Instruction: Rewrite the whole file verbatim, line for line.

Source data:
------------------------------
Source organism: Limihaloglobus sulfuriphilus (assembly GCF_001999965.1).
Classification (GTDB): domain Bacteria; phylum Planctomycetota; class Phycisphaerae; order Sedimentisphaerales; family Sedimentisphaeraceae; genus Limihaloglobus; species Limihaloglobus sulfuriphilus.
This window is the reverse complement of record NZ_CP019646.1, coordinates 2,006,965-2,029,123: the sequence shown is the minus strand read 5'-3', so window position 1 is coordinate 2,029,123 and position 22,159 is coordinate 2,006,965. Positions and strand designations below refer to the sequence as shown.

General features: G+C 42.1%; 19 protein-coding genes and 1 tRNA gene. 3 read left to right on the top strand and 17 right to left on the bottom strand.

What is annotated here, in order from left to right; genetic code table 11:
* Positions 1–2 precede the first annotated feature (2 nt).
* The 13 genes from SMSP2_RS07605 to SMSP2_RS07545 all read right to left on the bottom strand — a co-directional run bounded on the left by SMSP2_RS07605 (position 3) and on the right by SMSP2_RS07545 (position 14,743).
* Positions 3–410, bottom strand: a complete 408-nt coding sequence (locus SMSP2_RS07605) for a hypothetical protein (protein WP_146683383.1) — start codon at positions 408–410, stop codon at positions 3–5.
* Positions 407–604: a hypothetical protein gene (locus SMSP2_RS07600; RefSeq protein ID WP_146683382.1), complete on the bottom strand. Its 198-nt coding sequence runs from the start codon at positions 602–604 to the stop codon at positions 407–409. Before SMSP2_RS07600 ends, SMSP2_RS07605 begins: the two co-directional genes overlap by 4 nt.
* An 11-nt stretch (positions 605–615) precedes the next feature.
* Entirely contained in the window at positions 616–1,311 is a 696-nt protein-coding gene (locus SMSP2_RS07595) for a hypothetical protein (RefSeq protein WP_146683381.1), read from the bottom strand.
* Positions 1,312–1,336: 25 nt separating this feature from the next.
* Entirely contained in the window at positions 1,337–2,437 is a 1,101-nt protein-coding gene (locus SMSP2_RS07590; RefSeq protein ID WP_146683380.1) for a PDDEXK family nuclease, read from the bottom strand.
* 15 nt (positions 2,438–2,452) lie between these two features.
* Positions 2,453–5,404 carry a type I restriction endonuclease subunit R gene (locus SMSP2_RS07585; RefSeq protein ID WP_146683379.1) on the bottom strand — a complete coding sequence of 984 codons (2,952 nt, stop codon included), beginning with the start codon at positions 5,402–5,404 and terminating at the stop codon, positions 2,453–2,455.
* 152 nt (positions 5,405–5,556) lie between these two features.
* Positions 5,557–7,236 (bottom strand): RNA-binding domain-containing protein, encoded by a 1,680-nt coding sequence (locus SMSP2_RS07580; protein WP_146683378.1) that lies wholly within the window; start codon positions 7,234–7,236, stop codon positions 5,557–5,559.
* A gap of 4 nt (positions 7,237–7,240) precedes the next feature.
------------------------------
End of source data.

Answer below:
Source organism: Limihaloglobus sulfuriphilus (assembly GCF_001999965.1).
Classification (GTDB): domain Bacteria; phylum Planctomycetota; class Phycisphaerae; order Sedimentisphaerales; family Sedimentisphaeraceae; genus Limihaloglobus; species Limihaloglobus sulfuriphilus.
This window is the reverse complement of record NZ_CP019646.1, coordinates 2,006,965-2,029,123: the sequence shown is the minus strand read 5'-3', so window position 1 is coordinate 2,029,123 and position 22,159 is coordinate 2,006,965. Positions and strand designations below refer to the sequence as shown.

General features: G+C 42.1%; 19 protein-coding genes and 1 tRNA gene. 3 read left to right on the top strand and 17 right to left on the bottom strand.

What is annotated here, in order from left to right; genetic code table 11:
* Positions 1–2 precede the first annotated feature (2 nt).
* The 13 genes from SMSP2_RS07605 to SMSP2_RS07545 all read right to left on the bottom strand — a co-directional run bounded on the left by SMSP2_RS07605 (position 3) and on the right by SMSP2_RS07545 (position 14,743).
* Positions 3–410, bottom strand: a complete 408-nt coding sequence (locus SMSP2_RS07605) for a hypothetical protein (protein WP_146683383.1) — start codon at positions 408–410, stop codon at positions 3–5.
* Positions 407–604: a hypothetical protein gene (locus SMSP2_RS07600; RefSeq protein ID WP_146683382.1), complete on the bottom strand. Its 198-nt coding sequence runs from the start codon at positions 602–604 to the stop codon at positions 407–409. Before SMSP2_RS07600 ends, SMSP2_RS07605 begins: the two co-directional genes overlap by 4 nt.
* An 11-nt stretch (positions 605–615) precedes the next feature.
* Entirely contained in the window at positions 616–1,311 is a 696-nt protein-coding gene (locus SMSP2_RS07595) for a hypothetical protein (RefSeq protein WP_146683381.1), read from the bottom strand.
* Positions 1,312–1,336: 25 nt separating this feature from the next.
* Entirely contained in the window at positions 1,337–2,437 is a 1,101-nt protein-coding gene (locus SMSP2_RS07590; RefSeq protein ID WP_146683380.1) for a PDDEXK family nuclease, read from the bottom strand.
* 15 nt (positions 2,438–2,452) lie between these two features.
* Positions 2,453–5,404 carry a type I restriction endonuclease subunit R gene (locus SMSP2_RS07585; RefSeq protein ID WP_146683379.1) on the bottom strand — a complete coding sequence of 984 codons (2,952 nt, stop codon included), beginning with the start codon at positions 5,402–5,404 and terminating at the stop codon, positions 2,453–2,455.
* 152 nt (positions 5,405–5,556) lie between these two features.
* Positions 5,557–7,236 (bottom strand): RNA-binding domain-containing protein, encoded by a 1,680-nt coding sequence (locus SMSP2_RS07580; protein WP_146683378.1) that lies wholly within the window; start codon positions 7,234–7,236, stop codon positions 5,557–5,559.
* A gap of 4 nt (positions 7,237–7,240) precedes the next feature.